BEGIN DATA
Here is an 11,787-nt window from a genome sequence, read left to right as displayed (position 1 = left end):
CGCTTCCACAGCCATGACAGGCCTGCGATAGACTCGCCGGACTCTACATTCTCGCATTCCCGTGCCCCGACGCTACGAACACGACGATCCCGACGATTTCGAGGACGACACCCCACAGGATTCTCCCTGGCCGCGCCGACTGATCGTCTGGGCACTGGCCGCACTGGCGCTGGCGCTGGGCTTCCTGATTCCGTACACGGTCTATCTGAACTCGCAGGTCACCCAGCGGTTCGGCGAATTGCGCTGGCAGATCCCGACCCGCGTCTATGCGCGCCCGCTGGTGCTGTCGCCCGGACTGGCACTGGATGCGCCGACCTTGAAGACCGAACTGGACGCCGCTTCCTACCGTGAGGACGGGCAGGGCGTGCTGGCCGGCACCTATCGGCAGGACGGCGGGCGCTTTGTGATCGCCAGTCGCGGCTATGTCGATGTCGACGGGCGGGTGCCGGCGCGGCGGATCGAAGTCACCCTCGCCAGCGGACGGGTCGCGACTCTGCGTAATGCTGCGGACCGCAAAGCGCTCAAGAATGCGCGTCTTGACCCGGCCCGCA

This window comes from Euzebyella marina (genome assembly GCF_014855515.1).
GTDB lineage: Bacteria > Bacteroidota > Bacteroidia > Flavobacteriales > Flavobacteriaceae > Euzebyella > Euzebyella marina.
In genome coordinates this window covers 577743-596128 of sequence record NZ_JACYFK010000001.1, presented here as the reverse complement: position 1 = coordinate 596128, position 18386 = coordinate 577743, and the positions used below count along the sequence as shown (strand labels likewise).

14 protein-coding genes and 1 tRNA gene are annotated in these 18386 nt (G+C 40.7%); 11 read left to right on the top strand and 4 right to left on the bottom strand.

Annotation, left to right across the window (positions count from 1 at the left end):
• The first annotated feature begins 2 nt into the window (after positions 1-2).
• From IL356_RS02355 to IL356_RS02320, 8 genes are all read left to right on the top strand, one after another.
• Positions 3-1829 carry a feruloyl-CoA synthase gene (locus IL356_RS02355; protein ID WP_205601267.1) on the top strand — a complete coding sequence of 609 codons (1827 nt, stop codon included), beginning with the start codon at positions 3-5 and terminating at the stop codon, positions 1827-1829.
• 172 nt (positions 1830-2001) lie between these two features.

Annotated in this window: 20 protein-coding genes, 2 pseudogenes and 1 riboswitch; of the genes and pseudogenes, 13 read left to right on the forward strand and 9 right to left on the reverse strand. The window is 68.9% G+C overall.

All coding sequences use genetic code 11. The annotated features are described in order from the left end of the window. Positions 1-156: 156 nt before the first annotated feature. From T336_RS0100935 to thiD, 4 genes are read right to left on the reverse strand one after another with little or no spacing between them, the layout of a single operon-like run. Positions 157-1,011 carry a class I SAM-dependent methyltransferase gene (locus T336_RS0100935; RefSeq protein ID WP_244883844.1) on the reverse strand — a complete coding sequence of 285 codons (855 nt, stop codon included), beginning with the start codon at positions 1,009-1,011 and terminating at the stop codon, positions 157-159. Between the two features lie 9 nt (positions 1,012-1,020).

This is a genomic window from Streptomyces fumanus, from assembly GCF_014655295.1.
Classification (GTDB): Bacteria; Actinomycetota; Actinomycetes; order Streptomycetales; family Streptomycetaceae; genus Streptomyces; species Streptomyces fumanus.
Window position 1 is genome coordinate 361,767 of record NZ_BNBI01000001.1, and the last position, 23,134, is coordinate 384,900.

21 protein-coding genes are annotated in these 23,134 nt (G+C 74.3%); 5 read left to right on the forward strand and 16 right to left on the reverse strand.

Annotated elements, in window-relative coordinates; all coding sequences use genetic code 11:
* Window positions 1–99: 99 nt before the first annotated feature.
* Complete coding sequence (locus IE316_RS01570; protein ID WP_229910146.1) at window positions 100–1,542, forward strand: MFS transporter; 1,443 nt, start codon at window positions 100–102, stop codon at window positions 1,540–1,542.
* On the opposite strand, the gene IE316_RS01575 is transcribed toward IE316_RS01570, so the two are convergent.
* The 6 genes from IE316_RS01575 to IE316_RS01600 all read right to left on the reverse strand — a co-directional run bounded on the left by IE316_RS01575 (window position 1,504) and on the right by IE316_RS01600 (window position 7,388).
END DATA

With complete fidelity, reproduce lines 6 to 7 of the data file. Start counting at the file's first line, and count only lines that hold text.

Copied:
14 protein-coding genes and 1 tRNA gene are annotated in these 18386 nt (G+C 40.7%); 11 read left to right on the top strand and 4 right to left on the bottom strand.

Annotation, left to right across the window (positions count from 1 at the left end):